In this film, featuring three tenor sax legends, Lester Young is played by saxophonist Joshua Redman, Craig Handy plays Coleman Hawkins, and James Carter plays Ben Webster, while Geri Allen plays pianist May Lou Williams. Using the sets from the earlier film as well as vintage cars and period costumes, Altman captured these live performances on three 35mm cameras, much of it used in his earlier film, but heard in extended versions here, filming fifteen different musical numbers, culminating in an infamous recreation of the battle of the saxes between Lester Young and Coleman Hawkins. Altman certainly captures the look of the 30’s, where the free flowing drinks and crowded all-night clubs are in stark contrast to the depiction of rural desolation during the Depression, where it feels like a parallel universe all its own, or like a time warp, but Kansas City was run by political boss Tom Pendergast who controlled the political machine and the racketeers led by John Lazia, with an open alliance with organized crime who kept the drinks flowing during Prohibition, allowing them to run the after-hours clubs and brothels, with as many as 50 to 100 nightclubs in operation at one time, perhaps the largest concentration anywhere in America. Jazz had a reputation for attracting customers, particularly black clientele, who at that time represented about 15% of the city population, yet jazz and blues were cultural institutions for urban blacks, becoming the bedrock of the city’s nightlife, most of which was centered around 18th Street and Vine. In the late 20’s, Count Basie got his start with the Bennie Moten band in Kansas City, a big band attempting to rival Duke Ellington, introducing a bluesy style that was described as the Kansas City stomp, where one of their songs, Jazz '34 | Kansas City Band "Moten Swing" YouTube (3:18), which Basie actually took credit for, became commonly described as Kansas City Swing. Charlie Parker, a city native who would have been around 14 during this period, likely heard many of these jam sessions, sitting in later in the decade, ushering in his own era of hard-driving bebop in the early 40’s.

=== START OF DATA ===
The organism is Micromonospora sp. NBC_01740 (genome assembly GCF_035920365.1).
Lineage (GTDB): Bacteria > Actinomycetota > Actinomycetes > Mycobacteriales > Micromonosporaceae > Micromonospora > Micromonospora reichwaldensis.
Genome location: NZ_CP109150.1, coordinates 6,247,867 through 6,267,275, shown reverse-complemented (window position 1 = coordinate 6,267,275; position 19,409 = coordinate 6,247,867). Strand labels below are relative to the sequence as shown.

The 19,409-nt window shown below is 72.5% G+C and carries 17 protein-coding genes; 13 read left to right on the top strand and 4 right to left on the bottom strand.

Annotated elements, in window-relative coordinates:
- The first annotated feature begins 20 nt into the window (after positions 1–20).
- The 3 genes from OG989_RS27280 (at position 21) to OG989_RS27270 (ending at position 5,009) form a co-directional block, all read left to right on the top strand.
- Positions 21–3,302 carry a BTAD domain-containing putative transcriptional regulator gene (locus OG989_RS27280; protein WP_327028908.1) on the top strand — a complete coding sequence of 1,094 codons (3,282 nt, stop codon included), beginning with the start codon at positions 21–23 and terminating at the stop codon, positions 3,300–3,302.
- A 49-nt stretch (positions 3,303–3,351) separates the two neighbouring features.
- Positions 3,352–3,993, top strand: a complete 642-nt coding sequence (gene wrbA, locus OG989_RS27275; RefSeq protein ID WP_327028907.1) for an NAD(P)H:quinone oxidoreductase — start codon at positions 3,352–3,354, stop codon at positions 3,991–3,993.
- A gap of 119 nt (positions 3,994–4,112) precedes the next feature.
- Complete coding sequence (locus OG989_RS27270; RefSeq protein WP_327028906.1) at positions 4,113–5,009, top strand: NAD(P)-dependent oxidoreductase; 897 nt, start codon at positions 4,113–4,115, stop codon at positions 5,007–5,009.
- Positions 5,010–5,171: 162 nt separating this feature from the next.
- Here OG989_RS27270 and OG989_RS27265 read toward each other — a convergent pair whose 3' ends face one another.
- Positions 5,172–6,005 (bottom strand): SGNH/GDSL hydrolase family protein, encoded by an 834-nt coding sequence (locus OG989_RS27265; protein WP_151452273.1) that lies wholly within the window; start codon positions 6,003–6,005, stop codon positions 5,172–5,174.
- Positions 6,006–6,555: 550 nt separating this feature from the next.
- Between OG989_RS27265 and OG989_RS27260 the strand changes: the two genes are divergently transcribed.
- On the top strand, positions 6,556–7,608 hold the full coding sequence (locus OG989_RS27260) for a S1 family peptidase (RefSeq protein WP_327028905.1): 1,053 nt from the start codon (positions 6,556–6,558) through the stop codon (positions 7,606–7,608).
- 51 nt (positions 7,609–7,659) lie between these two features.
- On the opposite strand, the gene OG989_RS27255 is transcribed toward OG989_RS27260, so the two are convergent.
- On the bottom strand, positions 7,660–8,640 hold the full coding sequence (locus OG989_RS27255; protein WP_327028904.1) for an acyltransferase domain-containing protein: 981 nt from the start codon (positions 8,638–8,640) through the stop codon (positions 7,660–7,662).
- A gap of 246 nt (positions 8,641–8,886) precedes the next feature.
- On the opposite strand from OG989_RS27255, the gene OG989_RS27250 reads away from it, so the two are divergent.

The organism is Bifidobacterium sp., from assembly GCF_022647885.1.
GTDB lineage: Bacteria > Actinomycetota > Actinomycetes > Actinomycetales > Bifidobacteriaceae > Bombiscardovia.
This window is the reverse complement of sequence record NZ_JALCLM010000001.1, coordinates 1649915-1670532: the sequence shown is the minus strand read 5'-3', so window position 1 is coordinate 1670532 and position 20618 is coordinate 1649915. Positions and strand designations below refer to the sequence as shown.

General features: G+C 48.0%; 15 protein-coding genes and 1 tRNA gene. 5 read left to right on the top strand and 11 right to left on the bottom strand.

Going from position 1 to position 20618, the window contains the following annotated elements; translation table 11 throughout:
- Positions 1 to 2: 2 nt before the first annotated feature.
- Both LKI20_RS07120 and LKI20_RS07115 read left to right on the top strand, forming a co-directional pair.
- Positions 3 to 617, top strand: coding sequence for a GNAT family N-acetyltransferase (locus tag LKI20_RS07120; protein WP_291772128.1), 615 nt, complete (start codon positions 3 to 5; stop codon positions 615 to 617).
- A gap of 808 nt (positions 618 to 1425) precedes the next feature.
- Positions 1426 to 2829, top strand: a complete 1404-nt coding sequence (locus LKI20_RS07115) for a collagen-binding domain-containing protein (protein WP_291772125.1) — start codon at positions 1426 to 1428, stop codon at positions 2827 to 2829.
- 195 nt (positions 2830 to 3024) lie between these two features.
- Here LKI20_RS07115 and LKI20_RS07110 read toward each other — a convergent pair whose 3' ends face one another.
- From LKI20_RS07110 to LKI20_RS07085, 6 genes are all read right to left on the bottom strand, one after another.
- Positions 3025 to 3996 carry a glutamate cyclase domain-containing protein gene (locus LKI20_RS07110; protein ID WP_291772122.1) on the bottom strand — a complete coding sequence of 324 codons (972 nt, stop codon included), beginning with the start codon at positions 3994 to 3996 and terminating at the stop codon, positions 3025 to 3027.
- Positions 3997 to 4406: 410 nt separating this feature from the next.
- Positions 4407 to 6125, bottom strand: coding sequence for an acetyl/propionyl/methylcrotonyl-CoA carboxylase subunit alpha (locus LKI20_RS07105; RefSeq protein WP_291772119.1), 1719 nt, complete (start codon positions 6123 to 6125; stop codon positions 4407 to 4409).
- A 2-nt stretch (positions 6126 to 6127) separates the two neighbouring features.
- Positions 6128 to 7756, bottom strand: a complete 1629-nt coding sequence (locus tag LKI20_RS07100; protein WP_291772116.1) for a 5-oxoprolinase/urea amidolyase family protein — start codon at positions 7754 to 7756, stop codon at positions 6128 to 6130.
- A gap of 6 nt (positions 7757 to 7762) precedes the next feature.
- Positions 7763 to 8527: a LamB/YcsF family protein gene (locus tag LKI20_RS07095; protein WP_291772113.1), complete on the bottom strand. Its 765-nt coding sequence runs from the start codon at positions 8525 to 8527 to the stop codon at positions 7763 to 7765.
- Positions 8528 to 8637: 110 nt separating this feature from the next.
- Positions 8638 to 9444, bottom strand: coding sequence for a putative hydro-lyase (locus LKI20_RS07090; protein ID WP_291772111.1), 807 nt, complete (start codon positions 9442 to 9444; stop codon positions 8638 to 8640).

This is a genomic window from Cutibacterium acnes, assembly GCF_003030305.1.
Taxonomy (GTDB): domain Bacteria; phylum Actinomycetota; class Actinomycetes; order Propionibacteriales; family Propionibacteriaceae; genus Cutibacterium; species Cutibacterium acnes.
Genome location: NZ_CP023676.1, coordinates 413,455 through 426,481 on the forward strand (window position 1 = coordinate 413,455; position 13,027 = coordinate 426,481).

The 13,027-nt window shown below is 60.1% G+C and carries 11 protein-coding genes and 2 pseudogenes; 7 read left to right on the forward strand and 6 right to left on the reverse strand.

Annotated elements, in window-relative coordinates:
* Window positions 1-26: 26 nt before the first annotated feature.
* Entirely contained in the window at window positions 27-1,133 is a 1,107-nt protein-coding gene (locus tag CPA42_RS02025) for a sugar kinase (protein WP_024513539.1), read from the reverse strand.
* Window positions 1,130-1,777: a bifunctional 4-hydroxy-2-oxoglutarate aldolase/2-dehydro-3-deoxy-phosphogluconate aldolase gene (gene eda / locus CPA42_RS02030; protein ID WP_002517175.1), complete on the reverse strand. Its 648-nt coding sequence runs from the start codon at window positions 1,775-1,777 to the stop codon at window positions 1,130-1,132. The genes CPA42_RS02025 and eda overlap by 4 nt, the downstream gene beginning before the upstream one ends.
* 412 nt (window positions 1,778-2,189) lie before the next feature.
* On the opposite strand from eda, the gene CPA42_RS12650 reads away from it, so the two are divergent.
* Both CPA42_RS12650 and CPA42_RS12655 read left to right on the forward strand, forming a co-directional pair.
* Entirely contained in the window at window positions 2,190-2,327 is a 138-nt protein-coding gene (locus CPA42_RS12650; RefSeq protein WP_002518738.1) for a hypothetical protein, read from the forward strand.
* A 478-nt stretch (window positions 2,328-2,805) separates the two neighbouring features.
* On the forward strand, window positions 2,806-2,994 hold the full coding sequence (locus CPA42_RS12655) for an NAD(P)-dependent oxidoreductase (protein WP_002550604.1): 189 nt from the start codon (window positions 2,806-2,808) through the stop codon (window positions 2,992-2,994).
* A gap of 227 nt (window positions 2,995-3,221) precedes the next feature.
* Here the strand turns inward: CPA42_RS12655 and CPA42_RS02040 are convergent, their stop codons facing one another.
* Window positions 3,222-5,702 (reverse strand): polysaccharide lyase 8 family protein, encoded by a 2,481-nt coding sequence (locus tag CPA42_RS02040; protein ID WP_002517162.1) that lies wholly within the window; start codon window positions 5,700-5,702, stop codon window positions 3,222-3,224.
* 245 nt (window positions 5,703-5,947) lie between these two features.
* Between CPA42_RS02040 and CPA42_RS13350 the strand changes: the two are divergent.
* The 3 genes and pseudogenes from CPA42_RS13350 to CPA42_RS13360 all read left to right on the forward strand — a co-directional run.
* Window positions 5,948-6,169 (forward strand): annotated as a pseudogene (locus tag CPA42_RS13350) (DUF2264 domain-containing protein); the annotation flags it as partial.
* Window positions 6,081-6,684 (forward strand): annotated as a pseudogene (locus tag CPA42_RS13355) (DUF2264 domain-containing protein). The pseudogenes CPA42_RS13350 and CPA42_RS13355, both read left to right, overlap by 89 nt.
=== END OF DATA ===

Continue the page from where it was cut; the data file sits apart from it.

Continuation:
What’s uniquely different here for an Altman film is the lack of open space, feeling tightly congested, all crammed into a single room, with little camera movement, offering the same look throughout, which may grow cumbersome. While there is no plot, a running commentary between songs does add an impressionistic glimpse of various memories and reflections affiliated with the times, but they are completely overshadowed by the music which dominates the film, one of the few jazz documentaries on record, given a personal flavor by this director. While they play old traditional standards, they use modern era techniques, which includes a contemporary sensibility, where an understanding of jazz fusion reigns supreme, with women flirting with the men, all in their faces, with the place jam packed like a juke joint, as musicians are placed all around, some waiting their turn, while dancers will flare up out of nowhere, creating a combined, combustible energy, while at other times the place is near empty, creating a slow and easy mood, with some musicians fast asleep on chairs. Dressed in fine suits and pork pie hats, cigarettes are always dangling from someone’s mouth, yet the free flowing jazz is contagious, with the camera fluidly moving from one musician to another, highlighting instrumental solos from a sax, clarinet, guitar, trumpet, bass, or piano, zooming in on close-ups while also pulling back for the collective ensemble as a whole. Yet the overall competitive ferocity is the catalyst for the driving rhythm of the film, which reaches its peak in a fierce showdown between legends, a cutting contest, captured here in all its glory, Jazz '34: Final Battle | Kansas City Band "Yeah Man" YouTube (7:04), with Lester Young and Coleman Hawkins going toe to toe with one another, with the crowd in an orgiastic frenzy, hanging on every note, creating a memorable recollection of the spirit of the times, a nostalgic tribute to the heyday of jazz in America. As shown here, it’s the only game in town when all other businesses have dried up, with Altman capturing what he remembers about those times. While it feels hastily edited together, the synchronized sound does not always match the image onscreen, where it comes across as an idyllic recreation, like in one’s dreams, as the camaraderie is too perfect, where everyone is joyously paying attention, their emotions riding on every note. That’s just not the way it is, but in this brief musical reverie, which may be emblematic for a jazz heaven, that’s the way it’s supposed to be, at least in Altman’s mind.